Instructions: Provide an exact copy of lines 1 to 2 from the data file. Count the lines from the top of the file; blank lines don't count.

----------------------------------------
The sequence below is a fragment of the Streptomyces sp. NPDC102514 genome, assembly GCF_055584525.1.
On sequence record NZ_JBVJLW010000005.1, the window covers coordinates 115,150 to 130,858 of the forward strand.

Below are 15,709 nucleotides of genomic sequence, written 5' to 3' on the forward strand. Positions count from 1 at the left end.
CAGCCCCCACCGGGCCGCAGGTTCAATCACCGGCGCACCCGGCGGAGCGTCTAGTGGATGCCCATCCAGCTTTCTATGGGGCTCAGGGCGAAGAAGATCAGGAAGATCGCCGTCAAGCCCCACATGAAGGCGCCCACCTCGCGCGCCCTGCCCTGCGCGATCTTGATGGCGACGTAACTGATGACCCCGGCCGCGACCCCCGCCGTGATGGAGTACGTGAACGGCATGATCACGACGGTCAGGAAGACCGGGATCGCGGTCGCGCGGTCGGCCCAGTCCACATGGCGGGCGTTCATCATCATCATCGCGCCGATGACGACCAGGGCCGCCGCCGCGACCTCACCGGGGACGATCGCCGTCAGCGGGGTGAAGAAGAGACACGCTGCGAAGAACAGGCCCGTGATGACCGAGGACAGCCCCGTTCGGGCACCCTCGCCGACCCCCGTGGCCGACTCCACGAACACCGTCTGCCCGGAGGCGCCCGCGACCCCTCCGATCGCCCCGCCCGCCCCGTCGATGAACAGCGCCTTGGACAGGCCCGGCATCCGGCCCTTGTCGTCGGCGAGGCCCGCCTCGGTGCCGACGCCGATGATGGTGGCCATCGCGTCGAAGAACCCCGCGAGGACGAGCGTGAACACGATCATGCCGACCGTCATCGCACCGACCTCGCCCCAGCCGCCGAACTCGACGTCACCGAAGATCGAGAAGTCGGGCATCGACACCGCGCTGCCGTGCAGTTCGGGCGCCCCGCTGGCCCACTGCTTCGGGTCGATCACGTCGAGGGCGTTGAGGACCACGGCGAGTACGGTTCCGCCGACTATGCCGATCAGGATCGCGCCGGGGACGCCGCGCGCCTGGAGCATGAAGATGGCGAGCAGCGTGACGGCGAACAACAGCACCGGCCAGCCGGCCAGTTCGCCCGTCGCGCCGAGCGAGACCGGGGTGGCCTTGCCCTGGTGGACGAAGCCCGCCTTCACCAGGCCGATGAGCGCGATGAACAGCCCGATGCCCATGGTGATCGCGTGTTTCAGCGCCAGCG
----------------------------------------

The sequence below is a fragment of the Streptomyces sp. NPDC102514 genome, assembly GCF_055584525.1.
On sequence record NZ_JBVJLW010000005.1, the window covers coordinates 115,150 to 130,858 of the forward strand.